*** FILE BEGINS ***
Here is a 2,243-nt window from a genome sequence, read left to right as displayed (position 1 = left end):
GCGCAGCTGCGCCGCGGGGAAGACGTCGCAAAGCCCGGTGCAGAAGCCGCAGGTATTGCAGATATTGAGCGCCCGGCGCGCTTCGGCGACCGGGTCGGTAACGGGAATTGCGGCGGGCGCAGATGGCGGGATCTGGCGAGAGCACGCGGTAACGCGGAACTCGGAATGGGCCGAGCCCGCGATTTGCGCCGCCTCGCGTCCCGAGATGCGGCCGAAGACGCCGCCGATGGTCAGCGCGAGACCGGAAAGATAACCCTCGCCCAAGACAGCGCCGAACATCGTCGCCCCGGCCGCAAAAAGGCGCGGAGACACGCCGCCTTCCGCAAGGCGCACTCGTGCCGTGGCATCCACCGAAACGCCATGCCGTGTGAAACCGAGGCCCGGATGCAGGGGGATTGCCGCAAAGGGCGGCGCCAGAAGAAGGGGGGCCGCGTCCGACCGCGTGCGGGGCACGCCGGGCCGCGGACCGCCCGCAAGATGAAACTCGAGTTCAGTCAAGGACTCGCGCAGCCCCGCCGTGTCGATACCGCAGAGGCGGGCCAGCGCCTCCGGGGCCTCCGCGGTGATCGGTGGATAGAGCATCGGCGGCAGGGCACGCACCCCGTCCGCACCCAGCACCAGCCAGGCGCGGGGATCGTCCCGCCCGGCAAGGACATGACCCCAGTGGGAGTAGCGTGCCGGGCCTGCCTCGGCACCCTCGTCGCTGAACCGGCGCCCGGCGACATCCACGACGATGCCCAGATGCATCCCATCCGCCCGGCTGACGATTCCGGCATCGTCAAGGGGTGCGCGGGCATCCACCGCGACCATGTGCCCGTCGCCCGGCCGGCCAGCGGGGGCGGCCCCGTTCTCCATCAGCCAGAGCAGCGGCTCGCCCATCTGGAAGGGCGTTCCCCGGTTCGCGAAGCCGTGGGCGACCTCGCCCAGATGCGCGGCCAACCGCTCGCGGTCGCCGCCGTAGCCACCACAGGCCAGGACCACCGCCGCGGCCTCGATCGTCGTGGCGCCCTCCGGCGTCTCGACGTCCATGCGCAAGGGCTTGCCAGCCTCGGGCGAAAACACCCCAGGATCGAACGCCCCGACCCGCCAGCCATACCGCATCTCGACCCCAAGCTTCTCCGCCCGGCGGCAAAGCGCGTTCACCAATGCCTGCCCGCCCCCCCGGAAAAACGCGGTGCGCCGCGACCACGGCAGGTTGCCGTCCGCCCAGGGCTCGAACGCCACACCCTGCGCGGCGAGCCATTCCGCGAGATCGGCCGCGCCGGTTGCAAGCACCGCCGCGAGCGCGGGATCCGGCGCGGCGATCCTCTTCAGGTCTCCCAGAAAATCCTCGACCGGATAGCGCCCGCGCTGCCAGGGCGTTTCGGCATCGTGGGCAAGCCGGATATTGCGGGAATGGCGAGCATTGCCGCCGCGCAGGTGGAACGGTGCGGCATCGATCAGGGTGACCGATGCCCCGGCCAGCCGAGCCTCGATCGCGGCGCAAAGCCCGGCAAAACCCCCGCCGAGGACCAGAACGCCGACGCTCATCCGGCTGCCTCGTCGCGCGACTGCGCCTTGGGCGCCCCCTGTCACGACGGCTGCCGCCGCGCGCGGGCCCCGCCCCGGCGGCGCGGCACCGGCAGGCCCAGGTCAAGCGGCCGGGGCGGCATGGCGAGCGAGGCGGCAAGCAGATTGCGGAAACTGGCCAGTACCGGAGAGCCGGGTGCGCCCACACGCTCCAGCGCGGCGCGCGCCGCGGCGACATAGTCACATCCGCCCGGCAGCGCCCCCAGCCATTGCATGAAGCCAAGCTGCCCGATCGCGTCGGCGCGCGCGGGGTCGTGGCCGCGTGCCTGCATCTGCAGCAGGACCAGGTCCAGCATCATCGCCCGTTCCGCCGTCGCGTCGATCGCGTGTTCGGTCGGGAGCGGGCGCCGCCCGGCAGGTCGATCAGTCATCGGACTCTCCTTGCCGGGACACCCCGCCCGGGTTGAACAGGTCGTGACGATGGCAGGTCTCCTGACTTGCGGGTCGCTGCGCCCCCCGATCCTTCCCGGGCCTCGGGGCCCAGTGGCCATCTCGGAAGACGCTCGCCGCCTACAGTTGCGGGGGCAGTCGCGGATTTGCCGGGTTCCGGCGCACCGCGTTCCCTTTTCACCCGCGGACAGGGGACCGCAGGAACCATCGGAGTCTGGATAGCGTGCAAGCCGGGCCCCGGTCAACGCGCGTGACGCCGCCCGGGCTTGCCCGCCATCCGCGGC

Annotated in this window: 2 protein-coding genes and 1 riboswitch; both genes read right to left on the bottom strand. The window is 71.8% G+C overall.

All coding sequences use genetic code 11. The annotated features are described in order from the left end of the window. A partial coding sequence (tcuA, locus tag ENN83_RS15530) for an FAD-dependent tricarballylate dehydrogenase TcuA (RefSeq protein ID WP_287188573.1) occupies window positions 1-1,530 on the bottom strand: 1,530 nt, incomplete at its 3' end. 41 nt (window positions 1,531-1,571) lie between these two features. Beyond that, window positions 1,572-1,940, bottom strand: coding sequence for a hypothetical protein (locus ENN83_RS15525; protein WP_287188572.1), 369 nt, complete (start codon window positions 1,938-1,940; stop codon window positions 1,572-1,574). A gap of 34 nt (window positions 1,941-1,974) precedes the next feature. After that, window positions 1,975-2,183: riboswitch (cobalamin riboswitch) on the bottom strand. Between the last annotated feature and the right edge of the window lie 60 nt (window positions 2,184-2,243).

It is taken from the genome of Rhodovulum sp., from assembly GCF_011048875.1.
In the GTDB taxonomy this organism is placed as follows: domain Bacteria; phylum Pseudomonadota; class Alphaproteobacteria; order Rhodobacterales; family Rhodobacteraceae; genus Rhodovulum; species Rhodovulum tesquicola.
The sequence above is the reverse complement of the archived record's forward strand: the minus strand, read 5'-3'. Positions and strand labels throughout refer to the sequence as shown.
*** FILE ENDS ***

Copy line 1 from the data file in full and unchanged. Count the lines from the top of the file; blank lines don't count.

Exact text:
Here is a 2,243-nt window from a genome sequence, read left to right as displayed (position 1 = left end):